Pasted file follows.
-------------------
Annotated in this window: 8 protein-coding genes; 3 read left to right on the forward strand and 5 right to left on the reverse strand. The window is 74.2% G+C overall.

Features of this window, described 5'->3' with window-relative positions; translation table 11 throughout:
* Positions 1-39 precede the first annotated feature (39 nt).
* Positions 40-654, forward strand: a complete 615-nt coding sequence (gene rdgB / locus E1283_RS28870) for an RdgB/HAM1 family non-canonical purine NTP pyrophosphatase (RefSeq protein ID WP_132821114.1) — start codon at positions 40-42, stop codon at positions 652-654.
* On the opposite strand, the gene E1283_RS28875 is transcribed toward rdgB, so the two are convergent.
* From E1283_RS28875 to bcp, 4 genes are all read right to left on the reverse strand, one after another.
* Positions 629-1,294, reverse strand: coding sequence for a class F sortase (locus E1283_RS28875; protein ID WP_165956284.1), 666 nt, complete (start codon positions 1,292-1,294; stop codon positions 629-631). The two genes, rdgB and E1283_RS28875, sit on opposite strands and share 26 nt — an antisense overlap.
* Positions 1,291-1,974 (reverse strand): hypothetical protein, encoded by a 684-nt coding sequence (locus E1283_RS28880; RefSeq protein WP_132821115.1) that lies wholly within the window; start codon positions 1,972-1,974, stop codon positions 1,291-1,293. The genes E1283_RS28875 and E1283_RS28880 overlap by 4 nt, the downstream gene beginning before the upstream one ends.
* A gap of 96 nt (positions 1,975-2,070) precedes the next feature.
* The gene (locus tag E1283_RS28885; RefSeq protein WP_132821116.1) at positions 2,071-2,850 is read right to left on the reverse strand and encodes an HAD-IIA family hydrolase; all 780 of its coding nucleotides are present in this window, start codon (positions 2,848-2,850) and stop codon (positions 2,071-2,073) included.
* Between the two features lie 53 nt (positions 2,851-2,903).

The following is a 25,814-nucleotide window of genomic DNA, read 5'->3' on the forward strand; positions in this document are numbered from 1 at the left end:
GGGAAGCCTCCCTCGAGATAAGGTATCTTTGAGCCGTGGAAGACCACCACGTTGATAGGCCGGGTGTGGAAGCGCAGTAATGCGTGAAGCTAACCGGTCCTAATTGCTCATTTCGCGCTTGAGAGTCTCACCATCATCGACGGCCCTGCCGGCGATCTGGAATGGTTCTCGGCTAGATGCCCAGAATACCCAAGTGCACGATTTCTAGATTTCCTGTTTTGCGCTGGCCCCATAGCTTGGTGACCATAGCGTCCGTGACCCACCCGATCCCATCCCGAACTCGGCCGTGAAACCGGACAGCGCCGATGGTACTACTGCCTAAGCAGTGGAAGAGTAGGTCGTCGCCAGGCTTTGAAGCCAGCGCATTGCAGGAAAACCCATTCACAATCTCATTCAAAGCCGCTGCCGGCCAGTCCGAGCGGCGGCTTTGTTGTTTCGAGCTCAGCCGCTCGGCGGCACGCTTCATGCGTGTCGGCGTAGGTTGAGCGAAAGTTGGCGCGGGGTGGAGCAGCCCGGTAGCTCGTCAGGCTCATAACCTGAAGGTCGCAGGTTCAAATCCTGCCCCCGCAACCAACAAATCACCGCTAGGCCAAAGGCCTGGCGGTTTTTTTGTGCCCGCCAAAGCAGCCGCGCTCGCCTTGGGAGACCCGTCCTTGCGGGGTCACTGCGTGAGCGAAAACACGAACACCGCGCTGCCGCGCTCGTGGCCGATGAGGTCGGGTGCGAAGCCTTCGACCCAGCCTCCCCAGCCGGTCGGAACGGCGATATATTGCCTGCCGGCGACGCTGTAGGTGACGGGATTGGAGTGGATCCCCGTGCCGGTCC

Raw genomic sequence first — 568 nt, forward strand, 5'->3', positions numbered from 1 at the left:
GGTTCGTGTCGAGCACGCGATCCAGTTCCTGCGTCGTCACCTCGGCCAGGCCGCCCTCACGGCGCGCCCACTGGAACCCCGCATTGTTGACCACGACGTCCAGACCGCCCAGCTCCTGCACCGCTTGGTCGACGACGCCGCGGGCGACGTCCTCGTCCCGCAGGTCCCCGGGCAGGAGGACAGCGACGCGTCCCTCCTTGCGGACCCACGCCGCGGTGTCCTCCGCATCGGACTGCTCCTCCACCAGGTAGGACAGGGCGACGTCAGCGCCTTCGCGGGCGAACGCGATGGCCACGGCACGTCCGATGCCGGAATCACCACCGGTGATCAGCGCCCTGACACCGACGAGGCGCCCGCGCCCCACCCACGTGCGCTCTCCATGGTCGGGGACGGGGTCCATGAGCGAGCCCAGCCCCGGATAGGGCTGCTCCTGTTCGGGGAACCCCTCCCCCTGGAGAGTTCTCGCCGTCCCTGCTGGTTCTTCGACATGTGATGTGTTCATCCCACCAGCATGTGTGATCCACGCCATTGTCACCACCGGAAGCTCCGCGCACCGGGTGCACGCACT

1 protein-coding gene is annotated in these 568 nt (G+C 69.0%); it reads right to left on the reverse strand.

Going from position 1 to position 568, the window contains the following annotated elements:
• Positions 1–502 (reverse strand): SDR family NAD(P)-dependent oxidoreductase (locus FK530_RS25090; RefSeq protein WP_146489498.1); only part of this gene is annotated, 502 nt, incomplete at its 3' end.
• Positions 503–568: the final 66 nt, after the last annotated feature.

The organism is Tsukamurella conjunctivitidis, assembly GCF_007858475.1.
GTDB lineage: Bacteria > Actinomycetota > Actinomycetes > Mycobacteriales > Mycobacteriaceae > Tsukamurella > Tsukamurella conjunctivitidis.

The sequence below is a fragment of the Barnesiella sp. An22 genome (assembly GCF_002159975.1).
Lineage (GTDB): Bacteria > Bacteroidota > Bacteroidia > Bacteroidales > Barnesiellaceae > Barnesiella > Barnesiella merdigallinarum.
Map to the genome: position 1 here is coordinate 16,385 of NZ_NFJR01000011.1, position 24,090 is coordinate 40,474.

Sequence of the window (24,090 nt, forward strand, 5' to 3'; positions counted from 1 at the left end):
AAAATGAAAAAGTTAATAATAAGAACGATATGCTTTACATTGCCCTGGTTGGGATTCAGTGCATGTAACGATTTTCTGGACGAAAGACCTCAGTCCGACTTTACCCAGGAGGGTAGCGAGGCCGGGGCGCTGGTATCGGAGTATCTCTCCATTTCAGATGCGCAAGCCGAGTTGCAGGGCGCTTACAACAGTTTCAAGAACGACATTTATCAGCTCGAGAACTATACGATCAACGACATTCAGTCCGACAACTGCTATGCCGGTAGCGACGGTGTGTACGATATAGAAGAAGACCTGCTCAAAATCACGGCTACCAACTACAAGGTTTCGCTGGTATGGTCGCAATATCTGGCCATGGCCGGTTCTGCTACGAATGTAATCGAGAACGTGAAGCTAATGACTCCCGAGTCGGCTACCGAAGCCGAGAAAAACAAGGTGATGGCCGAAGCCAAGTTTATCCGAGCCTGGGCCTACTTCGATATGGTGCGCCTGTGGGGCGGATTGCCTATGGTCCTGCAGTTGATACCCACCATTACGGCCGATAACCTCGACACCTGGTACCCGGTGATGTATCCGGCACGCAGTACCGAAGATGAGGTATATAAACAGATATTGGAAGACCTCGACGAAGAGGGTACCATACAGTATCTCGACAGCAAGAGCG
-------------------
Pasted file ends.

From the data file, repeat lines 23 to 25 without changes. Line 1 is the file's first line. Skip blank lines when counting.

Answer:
Lineage (GTDB): Bacteria > Bacteroidota > Bacteroidia > Bacteroidales > Barnesiellaceae > Barnesiella > Barnesiella merdigallinarum.
Map to the genome: position 1 here is coordinate 16,385 of NZ_NFJR01000011.1, position 24,090 is coordinate 40,474.

Sequence of the window (24,090 nt, forward strand, 5' to 3'; positions counted from 1 at the left end):